Brave Dragons by Jim Yardley
A Chinese Basketball Team, an American Coach, and Two Cultures Clashing

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Fortunately, Yardley always leavens his "Big Think" observations with humor.


The wonderfully original story of a struggling Chinese basketball team and its quixotic, often comical attempt to right its fortunes by copying the American stars of the NBA—a season of cultural misunderstanding that transcends sports and reveals China’s ambivalent relationship with the West.
When the Shanxi Brave Dragons, one of China’s worst professional basketball teams, hired former NBA coach Bob Weiss, the team’s owner, Boss Wang, promised that Weiss would be allowed to Americanize his players by teaching them “advanced basketball culture.” That promise would be broken from the moment Weiss landed in China. Desperate for his team to play like Americans, Wang—a peasant turned steel tycoon—nevertheless refused to allow his players the freedom and individual expression necessary to truly change their games.
Former New York Times Beijing bureau chief Jim Yardley tells the story of the resulting culture clash with sensitivity and a keen comic sensibility. Readers meet the Brave Dragons, a cast of colorful, sometimes heartbreaking oddballs from around the world: the ambitious Chinese assistant coach, Liu Tie, who believes that Chinese players are genetically inferior and can improve only through the repetitious drilling once advocated by ancient kung fu masters; the moody and selfish American import, Bonzi Wells, a former NBA star so unnerved by China that initially he locks himself in his apartment; the Taiwanese point guard, Little Sun, who is demonized by his mainland Chinese coaches; and the other Chinese players, whose lives sometimes seem little different from those of factory workers.
As readers follow the team on a fascinating road trip through modern China—from glamorous Shanghai and bureaucratic Beijing to the booming port city Tianjin and the polluted coal capital of Taiyuan—we see Weiss learn firsthand what so many other foreigners in China have discovered: China changes only when and how it wants to change.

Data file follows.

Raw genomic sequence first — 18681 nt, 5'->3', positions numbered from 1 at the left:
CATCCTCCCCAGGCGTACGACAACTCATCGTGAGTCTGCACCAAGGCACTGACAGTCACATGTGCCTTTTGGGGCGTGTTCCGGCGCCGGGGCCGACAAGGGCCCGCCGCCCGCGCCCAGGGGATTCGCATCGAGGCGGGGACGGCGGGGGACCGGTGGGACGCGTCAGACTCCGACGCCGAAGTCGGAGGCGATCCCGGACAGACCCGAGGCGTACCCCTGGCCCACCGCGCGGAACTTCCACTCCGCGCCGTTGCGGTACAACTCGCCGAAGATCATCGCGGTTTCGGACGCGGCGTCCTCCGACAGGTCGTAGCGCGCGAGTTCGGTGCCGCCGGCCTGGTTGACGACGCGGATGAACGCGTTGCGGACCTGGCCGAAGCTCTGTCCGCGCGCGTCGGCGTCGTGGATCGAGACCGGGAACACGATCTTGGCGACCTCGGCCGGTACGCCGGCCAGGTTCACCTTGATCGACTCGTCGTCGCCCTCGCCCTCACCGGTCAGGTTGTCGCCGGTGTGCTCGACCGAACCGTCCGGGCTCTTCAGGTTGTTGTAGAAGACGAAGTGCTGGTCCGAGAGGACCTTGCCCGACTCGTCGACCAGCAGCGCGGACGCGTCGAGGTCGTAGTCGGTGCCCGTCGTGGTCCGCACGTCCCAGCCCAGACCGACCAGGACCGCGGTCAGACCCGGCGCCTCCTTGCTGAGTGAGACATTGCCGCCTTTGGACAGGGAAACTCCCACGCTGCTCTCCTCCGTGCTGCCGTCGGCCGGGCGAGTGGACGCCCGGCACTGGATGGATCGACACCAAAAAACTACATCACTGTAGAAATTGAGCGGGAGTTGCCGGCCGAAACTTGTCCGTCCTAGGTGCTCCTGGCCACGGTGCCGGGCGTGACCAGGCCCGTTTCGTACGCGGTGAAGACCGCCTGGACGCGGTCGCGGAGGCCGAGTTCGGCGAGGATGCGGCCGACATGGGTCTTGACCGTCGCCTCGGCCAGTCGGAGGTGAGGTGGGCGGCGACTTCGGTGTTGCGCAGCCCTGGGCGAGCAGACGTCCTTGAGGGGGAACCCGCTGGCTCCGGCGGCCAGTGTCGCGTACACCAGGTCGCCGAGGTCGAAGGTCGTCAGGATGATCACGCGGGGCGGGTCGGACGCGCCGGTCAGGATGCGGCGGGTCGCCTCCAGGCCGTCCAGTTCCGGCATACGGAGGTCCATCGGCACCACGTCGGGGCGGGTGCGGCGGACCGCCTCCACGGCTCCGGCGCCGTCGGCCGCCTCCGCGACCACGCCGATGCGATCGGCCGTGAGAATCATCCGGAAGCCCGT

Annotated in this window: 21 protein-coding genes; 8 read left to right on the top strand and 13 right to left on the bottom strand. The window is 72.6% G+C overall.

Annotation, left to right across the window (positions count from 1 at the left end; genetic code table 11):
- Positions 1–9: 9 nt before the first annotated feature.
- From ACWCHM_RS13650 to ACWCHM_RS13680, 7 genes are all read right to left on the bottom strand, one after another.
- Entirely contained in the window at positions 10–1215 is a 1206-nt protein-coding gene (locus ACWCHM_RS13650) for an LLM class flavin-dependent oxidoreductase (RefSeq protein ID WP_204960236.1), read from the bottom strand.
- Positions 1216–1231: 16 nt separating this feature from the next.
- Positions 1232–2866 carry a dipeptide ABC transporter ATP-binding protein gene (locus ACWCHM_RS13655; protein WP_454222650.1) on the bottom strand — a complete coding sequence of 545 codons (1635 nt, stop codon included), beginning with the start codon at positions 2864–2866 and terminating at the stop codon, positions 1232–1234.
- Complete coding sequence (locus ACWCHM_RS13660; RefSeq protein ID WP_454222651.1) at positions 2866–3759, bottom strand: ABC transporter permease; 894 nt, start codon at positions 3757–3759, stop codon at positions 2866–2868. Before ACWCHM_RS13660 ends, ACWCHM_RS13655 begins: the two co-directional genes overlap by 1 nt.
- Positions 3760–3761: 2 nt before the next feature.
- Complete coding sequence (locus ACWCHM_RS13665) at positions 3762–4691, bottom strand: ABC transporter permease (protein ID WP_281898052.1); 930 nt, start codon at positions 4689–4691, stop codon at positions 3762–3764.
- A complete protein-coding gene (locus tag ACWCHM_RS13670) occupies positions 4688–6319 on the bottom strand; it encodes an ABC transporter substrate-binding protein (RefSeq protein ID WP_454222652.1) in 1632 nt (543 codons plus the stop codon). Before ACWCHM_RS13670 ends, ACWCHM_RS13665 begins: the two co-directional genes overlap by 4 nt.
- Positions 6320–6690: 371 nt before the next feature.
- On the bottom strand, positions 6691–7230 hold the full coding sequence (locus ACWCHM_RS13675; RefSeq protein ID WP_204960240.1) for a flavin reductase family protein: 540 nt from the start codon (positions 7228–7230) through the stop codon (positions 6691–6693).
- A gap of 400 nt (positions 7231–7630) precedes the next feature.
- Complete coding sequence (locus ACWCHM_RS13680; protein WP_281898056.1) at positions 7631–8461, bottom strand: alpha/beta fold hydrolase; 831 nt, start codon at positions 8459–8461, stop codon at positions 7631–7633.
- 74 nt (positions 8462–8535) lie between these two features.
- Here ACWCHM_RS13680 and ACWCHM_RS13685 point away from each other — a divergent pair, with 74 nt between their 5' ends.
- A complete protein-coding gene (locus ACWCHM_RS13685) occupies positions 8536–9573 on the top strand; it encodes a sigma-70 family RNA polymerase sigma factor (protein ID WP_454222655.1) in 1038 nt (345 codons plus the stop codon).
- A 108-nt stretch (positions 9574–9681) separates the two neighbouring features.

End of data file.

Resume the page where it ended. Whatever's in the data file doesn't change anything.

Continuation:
About Jim Yardley

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Jim Yardley has worked as a journalist for The New York Times for the past fourteen years, including eight years as a foreign correspondent and bureau chief in China and India. His reportage on China's legal system won the 2006 Pulitzer Prize for International Reporting, which he shared with a colleague, Joseph Kahn. He has also won or shared numerous other awards, including the Overseas Press Club Award for best international environmental coverage and the Sigma Delta Chi Award for best foreign reporting from the Society of Professional Journalists. He lives in New Delhi with his wife, Theo, and their three children, Olivia, George, and Eddie.
Published February 14, 2012 by Vintage. 320 pages
Genres: History, Sports & Outdoors, Travel. Non-fiction
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Critic reviews for Brave Dragons
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NY Times

Reviewed by Jason Zengerle on Feb 24 2012

...the tale of the Brave Dragons and their American coach becomes something much bigger than an account of an oddball basketball team. Rather, it’s a story about “what was changing in China, and what seemed impossible to change.”

Read Full Review of Brave Dragons: A Chinese Bask... | See more reviews from NY Times


Above average
Reviewed by Maureen Corrigan on Feb 27 2012

Fortunately, Yardley always leavens his "Big Think" observations with humor.

Read Full Review of Brave Dragons: A Chinese Bask... | See more reviews from NPR

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